Addressing Rohingays’ statelessness is key: UNHCR envoy
UNHCR Goodwill Ambassador and actor Cate Blanchett has urged Myanmar to create decent conditions in Rakhine Sate for the safe return of Rohingyas saying the solution to Rohingya crisis lies in Myanmar.
“Ultimately, I think, the key here is to address their statelessness,” she told news agency UNB in an interview mentioning that much more needs to be done to make sure there are decent conditions for the refugees to return safely when they want to.
The UNHCR envoy, who was named a UNHCR Goodwill Ambassador in May 2016, said the conditions right now in Rakhine state are clearly not conducive to the safe and voluntary return, or the dignified return of the refugees who have fled to Bangladesh.
She said there are unending reports of violence and intimidation against the Rohingya communities. “I heard some of those stories myself whilst I was in Bangladesh.”
Cate, who has recently travelled to Bangladesh with UNHCR to draw attention to the situation of the Rohingyas, said UNHCR and its partners are calling for unrestricted access to Rakhine state so they can assess conditions and the long-term possibility of any returns.
Responding to a question, she said the international community, private sector, the public, all of them must continue to support Bangladesh in caring for these refugees -- over half of whom children.
“Their resilience is incredible but more international support is urgently needed for the refugees and the communities in Bangladesh so generously hosting them,” said Cate who was named one of TIME Magazine’s 100 Most Influential People in 2007.
The UNHCR Ambassador observed that this is the fastest growing refugee crisis in the world. “The Rohingyas have experienced unspeakable violence and human rights abuses. Not only they are refugees --they are stateless refugees,” said the Academy Award-winning actress.
One refugee she met was an 18-year-old girl who had lost her husband and travelled alone through forests and jungle, finding her way to safety in Bangladesh with her one-year-old baby.
She, and so many like her, are so vulnerable - and now, as the monsoon approaches, the Bangladesh government, supported by UNHCR and partners and the refugees themselves, are working flat out in a race against time to avoid an emergency within an emergency.
“I saw myself the work being done, boosting up shelters so they provide a little more protection, reinforcing stairways and vulnerable land, even trying to relocate the families living in the areas most at risk of flooding or landslides,” Cate said.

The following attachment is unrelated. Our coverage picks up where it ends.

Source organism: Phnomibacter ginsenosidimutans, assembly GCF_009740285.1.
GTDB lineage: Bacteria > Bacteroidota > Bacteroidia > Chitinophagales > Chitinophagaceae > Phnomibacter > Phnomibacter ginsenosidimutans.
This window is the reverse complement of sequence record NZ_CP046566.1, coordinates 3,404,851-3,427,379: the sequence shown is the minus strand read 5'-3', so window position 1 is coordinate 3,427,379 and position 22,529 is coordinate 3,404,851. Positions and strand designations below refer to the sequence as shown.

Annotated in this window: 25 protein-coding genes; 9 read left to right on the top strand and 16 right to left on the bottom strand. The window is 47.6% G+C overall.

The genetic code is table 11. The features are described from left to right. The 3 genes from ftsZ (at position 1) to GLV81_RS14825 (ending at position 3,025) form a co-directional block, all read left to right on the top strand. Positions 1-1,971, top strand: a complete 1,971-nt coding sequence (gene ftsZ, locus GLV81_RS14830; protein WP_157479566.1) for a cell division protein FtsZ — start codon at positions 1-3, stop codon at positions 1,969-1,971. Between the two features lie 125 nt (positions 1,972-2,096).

But, she added, more is needed from the international community-- from private sector, the public, everyone – to increase efforts to support the Rohingya refugees.
Asked about Bangladesh’s contributions, the envoy said there is no doubt that the Bangladesh government and host communities in the Cox’s Bazar area have shouldered this enormous challenge and responded first to this crisis.
It has done an incredible amount to support the refugees who have fled such unspeakable violence in Myanmar, she said.
“To have such a big volume of people arrive in such a short time, to keep the borders open and provide such support is something I know UNHCR, the UN Refugee Agency is hugely thankful for,” Cate said.
But now the international community needs to increase efforts to support the Bangladesh government in its work to protect the refugees and also to support the host communities, especially as the monsoon is approaching, she said.
“My first reflection was how much the government of Bangladesh and the Bangladeshi people have done to support these refugees who have fled for their lives from Myanmar,” she said describing her recent Bangladesh visit.
What struck her also was the resilience of the refugees themselves, especially as the monsoon approaches, and they are busily sandbagging their shelters, reinforcing the stairways and preparing for the rains. “They fear landslides and floods, diseases and even loss of life,” Cate said.
Asked about her role, the UNHCR envoy said as a Goodwill Ambassador for UNHCR, the UN Refugee Agency, she can be a witness to the situation for refugees all over the world and use whatever platform she has to bring global attention or raise money to help them.
“My role is to advocate on behalf of refugees and UNHCR. I’m passionate about it,” Cate said adding that there are over 65 million displaced people all over the world and never has it been more urgent for the world to take note of this – it is in my view the biggest issue facing our species – that and climate change – it is something we should all be concerned about.